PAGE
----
Massive star formation in the central regions of spiral galaxies
Publication date: 14 March 2006
Authors: Knapen, J.H., et al.
Journal: Astronomy & Astrophysics
Context: The morphology of massive star formation in the central regions of galaxies is an important tracer of the dynamical processes that govern the evolution of disk, bulge, and nuclear activity.
Aims: We present optical imaging of the central regions of a sample of 73 spiral galaxies in the H-a line and in optical broad bands, and derive information on the morphology of massive star formation.
Methods:We obtained images with theWilliam Herschel Telescope, mostly at a spatial resolution of below one second of arc. For most galaxies, no H-a imaging is available in the literature.We outline the observing and data reduction procedures, list basic properties, and present the I-band and continuum-subtracted H-a images. We classify the morphology of the nuclear and circumnuclear H-a emission and explore trends with host galaxy parameters.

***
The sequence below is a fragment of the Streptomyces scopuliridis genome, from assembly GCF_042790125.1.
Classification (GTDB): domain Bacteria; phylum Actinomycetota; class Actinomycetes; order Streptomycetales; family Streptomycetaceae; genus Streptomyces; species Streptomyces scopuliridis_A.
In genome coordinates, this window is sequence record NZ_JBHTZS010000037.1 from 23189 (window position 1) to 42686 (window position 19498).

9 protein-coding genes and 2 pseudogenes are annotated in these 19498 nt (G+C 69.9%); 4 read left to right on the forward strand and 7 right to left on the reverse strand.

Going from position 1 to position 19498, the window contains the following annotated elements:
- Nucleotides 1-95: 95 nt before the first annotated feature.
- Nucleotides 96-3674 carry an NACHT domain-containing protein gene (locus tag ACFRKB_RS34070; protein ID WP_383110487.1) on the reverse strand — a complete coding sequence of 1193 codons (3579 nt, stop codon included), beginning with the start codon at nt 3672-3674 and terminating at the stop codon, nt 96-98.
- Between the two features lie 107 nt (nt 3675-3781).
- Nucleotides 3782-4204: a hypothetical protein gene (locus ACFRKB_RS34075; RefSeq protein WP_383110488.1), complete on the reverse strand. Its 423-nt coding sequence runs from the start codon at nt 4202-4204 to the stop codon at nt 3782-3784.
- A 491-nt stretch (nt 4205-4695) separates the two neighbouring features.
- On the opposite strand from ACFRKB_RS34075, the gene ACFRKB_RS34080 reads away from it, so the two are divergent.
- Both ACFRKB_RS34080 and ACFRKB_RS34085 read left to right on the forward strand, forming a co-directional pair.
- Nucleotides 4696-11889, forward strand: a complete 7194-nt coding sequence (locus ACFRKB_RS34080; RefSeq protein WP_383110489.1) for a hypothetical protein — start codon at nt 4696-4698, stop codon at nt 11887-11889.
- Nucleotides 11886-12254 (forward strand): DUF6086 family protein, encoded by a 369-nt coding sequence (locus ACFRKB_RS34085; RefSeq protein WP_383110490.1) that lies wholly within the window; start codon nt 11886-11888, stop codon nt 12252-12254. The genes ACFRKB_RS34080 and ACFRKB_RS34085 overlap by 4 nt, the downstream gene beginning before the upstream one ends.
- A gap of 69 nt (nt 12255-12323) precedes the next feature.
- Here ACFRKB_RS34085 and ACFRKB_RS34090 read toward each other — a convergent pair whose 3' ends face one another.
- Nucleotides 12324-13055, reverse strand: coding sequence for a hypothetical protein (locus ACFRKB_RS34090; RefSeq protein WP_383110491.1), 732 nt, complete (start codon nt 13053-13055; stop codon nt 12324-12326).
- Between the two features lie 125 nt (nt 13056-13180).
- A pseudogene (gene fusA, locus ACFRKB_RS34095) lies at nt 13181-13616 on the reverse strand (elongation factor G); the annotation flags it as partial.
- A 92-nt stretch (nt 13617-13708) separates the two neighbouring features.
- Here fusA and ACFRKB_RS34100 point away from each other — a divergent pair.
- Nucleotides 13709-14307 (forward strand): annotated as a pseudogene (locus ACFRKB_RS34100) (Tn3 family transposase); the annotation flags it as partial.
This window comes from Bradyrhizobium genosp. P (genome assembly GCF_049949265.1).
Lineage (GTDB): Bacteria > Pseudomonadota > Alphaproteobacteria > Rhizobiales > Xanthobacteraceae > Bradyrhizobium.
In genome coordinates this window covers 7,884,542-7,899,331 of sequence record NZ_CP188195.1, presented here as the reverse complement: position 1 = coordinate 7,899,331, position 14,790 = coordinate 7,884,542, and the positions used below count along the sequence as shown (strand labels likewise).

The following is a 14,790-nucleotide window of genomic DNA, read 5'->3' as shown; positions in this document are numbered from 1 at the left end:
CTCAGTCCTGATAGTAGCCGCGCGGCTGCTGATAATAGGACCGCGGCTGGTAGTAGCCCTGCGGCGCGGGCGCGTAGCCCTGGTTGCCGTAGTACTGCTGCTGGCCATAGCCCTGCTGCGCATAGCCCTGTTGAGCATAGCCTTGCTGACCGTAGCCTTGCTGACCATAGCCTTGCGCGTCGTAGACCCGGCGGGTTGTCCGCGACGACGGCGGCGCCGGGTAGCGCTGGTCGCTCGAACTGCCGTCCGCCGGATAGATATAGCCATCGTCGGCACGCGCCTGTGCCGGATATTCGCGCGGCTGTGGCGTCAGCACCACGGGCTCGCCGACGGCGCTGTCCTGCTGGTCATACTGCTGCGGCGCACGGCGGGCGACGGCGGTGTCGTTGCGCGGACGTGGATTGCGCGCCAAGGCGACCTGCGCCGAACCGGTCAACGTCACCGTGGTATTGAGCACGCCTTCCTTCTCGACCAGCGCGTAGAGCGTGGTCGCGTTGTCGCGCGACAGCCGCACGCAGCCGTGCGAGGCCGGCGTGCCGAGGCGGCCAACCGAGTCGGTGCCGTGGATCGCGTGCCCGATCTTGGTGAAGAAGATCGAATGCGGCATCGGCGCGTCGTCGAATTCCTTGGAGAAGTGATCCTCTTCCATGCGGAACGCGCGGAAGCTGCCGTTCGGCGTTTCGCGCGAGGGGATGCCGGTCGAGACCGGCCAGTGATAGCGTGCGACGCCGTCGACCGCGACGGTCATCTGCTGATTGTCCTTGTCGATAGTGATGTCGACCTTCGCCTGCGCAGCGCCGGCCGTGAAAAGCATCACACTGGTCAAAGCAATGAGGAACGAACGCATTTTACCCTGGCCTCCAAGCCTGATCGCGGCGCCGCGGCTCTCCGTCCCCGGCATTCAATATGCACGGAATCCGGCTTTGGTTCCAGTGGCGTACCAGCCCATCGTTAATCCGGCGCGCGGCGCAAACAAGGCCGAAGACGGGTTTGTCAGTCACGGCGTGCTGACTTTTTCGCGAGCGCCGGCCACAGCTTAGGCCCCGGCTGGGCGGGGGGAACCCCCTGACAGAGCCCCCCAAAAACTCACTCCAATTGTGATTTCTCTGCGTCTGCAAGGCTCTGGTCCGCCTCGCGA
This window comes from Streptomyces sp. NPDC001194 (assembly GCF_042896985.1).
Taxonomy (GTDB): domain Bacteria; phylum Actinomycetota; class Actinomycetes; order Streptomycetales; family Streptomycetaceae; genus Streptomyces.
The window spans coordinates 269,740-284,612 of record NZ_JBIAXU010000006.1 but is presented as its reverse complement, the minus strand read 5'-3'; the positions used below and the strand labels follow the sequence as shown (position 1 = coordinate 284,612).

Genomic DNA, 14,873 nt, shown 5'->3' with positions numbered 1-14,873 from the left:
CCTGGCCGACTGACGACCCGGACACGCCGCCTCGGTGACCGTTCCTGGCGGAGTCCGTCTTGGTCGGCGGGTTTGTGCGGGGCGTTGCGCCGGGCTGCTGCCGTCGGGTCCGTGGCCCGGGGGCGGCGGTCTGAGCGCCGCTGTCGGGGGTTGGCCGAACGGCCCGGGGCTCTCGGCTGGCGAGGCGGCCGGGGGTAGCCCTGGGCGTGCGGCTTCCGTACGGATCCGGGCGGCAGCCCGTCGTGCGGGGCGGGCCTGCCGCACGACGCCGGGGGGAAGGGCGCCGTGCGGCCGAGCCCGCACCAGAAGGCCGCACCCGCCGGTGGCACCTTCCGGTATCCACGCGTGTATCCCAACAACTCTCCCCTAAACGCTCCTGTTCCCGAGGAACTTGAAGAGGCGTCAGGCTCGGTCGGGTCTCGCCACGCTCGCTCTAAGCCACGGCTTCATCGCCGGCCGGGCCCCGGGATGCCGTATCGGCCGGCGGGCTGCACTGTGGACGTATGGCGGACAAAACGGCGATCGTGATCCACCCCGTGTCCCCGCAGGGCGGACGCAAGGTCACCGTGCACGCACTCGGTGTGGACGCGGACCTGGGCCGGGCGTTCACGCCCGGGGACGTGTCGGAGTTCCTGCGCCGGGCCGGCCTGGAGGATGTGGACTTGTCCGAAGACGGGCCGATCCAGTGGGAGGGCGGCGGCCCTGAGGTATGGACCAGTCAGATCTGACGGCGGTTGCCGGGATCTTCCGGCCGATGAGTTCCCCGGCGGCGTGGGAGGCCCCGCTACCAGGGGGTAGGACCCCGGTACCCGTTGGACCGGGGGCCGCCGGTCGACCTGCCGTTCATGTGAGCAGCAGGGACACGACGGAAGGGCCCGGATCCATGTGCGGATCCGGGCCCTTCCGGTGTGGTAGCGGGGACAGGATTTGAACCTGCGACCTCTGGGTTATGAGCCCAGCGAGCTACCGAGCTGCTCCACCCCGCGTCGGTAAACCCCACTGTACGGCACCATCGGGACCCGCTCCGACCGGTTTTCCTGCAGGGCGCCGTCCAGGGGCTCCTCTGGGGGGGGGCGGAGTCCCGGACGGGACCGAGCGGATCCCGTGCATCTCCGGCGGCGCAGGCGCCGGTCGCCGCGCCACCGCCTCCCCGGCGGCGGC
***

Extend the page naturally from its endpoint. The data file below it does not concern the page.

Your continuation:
Results: We confirm that late-type galaxies have a patchy circumnuclear appearance in H-a, and that nuclear rings occur primarily in spiral types Sa-Sbc. We identify a number of previously unknown nuclear rings, and confirm that nuclear rings are predominantly hosted by barred galaxies.
Conclusions: Other than in stimulating nuclear rings, bars do not influence the relative strength of the nuclear H-a peak, nor the circumnuclear H-a morphology. Even considering that our selection criteria led to an over-abundance of galaxies with close massive companions, we do not find any significant influence of the presence or absence of a close companion on the relative strength of the nuclear H-a peak, nor on the H-a morphology around the nucleus.Link to publication